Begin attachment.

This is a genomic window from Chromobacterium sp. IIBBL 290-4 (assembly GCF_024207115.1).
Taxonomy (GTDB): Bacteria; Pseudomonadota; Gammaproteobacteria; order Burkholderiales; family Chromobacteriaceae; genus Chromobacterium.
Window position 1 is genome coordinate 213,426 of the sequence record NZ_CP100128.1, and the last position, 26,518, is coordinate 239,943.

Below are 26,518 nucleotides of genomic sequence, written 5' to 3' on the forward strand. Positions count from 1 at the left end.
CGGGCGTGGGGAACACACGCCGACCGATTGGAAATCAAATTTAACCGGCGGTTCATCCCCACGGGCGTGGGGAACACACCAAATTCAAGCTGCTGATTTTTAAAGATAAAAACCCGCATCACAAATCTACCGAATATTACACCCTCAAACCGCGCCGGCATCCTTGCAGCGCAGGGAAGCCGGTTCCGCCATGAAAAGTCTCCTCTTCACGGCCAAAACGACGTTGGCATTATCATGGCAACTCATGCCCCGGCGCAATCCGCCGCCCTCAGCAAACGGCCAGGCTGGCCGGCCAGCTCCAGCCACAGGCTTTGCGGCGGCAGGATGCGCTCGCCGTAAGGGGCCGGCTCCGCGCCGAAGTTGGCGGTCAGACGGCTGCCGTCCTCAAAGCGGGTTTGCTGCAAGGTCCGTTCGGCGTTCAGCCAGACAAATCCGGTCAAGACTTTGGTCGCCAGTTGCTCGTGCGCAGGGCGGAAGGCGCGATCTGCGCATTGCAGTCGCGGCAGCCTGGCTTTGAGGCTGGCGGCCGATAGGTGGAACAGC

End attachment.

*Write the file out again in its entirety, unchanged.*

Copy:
This is a genomic window from Chromobacterium sp. IIBBL 290-4 (assembly GCF_024207115.1).
Taxonomy (GTDB): Bacteria; Pseudomonadota; Gammaproteobacteria; order Burkholderiales; family Chromobacteriaceae; genus Chromobacterium.
Window position 1 is genome coordinate 213,426 of the sequence record NZ_CP100128.1, and the last position, 26,518, is coordinate 239,943.

Below are 26,518 nucleotides of genomic sequence, written 5' to 3' on the forward strand. Positions count from 1 at the left end.
CGGGCGTGGGGAACACACGCCGACCGATTGGAAATCAAATTTAACCGGCGGTTCATCCCCACGGGCGTGGGGAACACACCAAATTCAAGCTGCTGATTTTTAAAGATAAAAACCCGCATCACAAATCTACCGAATATTACACCCTCAAACCGCGCCGGCATCCTTGCAGCGCAGGGAAGCCGGTTCCGCCATGAAAAGTCTCCTCTTCACGGCCAAAACGACGTTGGCATTATCATGGCAACTCATGCCCCGGCGCAATCCGCCGCCCTCAGCAAACGGCCAGGCTGGCCGGCCAGCTCCAGCCACAGGCTTTGCGGCGGCAGGATGCGCTCGCCGTAAGGGGCCGGCTCCGCGCCGAAGTTGGCGGTCAGACGGCTGCCGTCCTCAAAGCGGGTTTGCTGCAAGGTCCGTTCGGCGTTCAGCCAGACAAATCCGGTCAAGACTTTGGTCGCCAGTTGCTCGTGCGCAGGGCGGAAGGCGCGATCTGCGCATTGCAGTCGCGGCAGCCTGGCTTTGAGGCTGGCGGCCGATAGGTGGAACAGC